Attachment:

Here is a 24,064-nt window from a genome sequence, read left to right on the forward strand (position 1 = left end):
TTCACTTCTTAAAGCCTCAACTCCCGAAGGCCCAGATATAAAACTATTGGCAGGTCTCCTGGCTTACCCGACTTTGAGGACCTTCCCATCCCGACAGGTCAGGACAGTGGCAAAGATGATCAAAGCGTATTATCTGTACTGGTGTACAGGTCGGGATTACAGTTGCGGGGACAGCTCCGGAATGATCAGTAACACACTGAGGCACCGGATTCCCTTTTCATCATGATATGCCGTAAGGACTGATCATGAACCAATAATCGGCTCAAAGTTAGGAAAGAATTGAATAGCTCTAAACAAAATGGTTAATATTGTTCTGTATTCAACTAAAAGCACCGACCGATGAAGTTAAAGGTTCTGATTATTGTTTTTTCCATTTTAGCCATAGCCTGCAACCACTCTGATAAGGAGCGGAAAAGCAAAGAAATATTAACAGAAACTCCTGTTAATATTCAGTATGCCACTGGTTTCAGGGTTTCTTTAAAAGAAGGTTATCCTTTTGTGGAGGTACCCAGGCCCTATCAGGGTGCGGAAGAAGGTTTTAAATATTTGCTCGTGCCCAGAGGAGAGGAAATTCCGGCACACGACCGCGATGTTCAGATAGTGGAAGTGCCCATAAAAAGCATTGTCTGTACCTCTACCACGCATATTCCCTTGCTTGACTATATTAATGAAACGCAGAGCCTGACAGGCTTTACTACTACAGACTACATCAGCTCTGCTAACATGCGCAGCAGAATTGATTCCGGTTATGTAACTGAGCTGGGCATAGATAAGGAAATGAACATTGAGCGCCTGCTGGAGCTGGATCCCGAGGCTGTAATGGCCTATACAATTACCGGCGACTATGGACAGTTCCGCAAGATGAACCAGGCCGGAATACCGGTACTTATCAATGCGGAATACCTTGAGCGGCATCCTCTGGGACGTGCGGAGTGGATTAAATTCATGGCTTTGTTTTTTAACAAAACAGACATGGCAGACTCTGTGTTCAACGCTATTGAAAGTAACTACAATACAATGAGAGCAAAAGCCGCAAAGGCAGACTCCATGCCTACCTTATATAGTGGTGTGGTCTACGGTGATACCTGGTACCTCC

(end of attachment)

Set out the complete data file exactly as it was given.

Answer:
Here is a 24,064-nt window from a genome sequence, read left to right on the forward strand (position 1 = left end):
TTCACTTCTTAAAGCCTCAACTCCCGAAGGCCCAGATATAAAACTATTGGCAGGTCTCCTGGCTTACCCGACTTTGAGGACCTTCCCATCCCGACAGGTCAGGACAGTGGCAAAGATGATCAAAGCGTATTATCTGTACTGGTGTACAGGTCGGGATTACAGTTGCGGGGACAGCTCCGGAATGATCAGTAACACACTGAGGCACCGGATTCCCTTTTCATCATGATATGCCGTAAGGACTGATCATGAACCAATAATCGGCTCAAAGTTAGGAAAGAATTGAATAGCTCTAAACAAAATGGTTAATATTGTTCTGTATTCAACTAAAAGCACCGACCGATGAAGTTAAAGGTTCTGATTATTGTTTTTTCCATTTTAGCCATAGCCTGCAACCACTCTGATAAGGAGCGGAAAAGCAAAGAAATATTAACAGAAACTCCTGTTAATATTCAGTATGCCACTGGTTTCAGGGTTTCTTTAAAAGAAGGTTATCCTTTTGTGGAGGTACCCAGGCCCTATCAGGGTGCGGAAGAAGGTTTTAAATATTTGCTCGTGCCCAGAGGAGAGGAAATTCCGGCACACGACCGCGATGTTCAGATAGTGGAAGTGCCCATAAAAAGCATTGTCTGTACCTCTACCACGCATATTCCCTTGCTTGACTATATTAATGAAACGCAGAGCCTGACAGGCTTTACTACTACAGACTACATCAGCTCTGCTAACATGCGCAGCAGAATTGATTCCGGTTATGTAACTGAGCTGGGCATAGATAAGGAAATGAACATTGAGCGCCTGCTGGAGCTGGATCCCGAGGCTGTAATGGCCTATACAATTACCGGCGACTATGGACAGTTCCGCAAGATGAACCAGGCCGGAATACCGGTACTTATCAATGCGGAATACCTTGAGCGGCATCCTCTGGGACGTGCGGAGTGGATTAAATTCATGGCTTTGTTTTTTAACAAAACAGACATGGCAGACTCTGTGTTCAACGCTATTGAAAGTAACTACAATACAATGAGAGCAAAAGCCGCAAAGGCAGACTCCATGCCTACCTTATATAGTGGTGTGGTCTACGGTGATACCTGGTACCTCC